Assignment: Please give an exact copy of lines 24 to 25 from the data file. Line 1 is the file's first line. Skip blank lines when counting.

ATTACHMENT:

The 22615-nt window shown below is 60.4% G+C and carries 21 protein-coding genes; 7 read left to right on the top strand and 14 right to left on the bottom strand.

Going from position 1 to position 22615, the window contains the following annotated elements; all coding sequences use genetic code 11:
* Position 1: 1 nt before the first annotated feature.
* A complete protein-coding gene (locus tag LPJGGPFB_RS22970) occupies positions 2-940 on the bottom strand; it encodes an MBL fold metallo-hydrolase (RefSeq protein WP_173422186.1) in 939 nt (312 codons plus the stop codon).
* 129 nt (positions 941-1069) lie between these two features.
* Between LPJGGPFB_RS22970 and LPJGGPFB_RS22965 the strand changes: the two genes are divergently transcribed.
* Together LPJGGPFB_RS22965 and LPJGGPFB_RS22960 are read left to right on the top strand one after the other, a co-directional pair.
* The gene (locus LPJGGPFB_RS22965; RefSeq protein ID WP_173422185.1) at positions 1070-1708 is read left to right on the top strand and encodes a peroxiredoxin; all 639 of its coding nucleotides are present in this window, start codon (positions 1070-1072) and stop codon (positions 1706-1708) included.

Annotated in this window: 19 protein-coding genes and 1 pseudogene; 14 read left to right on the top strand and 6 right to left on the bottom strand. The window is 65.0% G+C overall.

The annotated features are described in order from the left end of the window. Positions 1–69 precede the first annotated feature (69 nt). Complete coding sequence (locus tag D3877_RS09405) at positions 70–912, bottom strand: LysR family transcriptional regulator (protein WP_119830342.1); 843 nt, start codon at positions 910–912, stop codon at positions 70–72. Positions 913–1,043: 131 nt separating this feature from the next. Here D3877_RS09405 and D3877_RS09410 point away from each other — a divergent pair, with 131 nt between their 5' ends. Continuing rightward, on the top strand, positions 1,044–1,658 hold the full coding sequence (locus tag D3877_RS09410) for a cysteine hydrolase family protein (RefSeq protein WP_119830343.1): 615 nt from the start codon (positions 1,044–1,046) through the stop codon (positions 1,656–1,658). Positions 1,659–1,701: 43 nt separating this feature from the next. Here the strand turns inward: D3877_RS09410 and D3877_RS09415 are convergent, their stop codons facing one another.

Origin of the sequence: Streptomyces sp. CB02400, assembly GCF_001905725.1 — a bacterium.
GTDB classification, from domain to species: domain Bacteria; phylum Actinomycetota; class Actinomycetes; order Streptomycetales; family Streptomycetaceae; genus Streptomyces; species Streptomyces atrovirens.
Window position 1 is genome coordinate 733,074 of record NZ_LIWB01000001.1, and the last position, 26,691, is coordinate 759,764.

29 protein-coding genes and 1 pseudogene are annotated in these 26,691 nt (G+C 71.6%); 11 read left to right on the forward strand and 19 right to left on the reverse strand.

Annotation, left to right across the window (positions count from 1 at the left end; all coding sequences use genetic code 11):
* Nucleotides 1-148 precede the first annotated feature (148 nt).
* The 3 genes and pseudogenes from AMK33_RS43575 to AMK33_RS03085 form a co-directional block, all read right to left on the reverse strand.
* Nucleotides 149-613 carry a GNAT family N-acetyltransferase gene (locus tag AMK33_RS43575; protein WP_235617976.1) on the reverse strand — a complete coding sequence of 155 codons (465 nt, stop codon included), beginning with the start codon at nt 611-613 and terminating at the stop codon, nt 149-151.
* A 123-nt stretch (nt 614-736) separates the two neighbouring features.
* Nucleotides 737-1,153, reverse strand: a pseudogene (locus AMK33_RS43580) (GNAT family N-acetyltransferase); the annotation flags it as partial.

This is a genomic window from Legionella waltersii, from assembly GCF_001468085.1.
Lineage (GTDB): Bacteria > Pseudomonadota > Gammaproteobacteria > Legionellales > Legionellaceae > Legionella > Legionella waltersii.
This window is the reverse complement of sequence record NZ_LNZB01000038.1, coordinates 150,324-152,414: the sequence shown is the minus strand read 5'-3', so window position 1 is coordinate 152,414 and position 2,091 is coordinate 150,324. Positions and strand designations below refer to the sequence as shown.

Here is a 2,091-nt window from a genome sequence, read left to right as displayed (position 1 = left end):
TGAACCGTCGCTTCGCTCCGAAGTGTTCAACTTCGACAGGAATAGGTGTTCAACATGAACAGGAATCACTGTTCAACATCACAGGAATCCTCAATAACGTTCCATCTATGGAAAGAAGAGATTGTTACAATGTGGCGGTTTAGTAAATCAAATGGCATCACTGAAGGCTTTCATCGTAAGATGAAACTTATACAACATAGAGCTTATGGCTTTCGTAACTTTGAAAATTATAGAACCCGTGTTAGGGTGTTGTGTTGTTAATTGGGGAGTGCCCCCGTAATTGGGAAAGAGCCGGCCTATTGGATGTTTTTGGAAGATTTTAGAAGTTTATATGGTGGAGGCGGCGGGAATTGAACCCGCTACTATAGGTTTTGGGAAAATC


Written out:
Here is a 2,091-nt window from a genome sequence, read left to right as displayed (position 1 = left end):
TGAACCGTCGCTTCGCTCCGAAGTGTTCAACTTCGACAGGAATAGGTGTTCAACATGAACAGGAATCACTGTTCAACATCACAGGAATCCTCAATAACGTTCCATCTATGGAAAGAAGAGATTGTTACAATGTGGCGGTTTAGTAAATCAAATGGCATCACTGAAGGCTTTCATCGTAAGATGAAACTTATACAACATAGAGCTTATGGCTTTCGTAACTTTGAAAATTATAGAACCCGTGTTAGGGTGTTGTGTTGTTAATTGGGGAGTGCCCCCGTAATTGGGAAAGAGCCGGCCTATTGGATGTTTTTGGAAGATTTTAGAAGTTTATATGGTGGAGGCGGCGGGAATTGAACCCGCTACTATAGGTTTTGGGAAAATC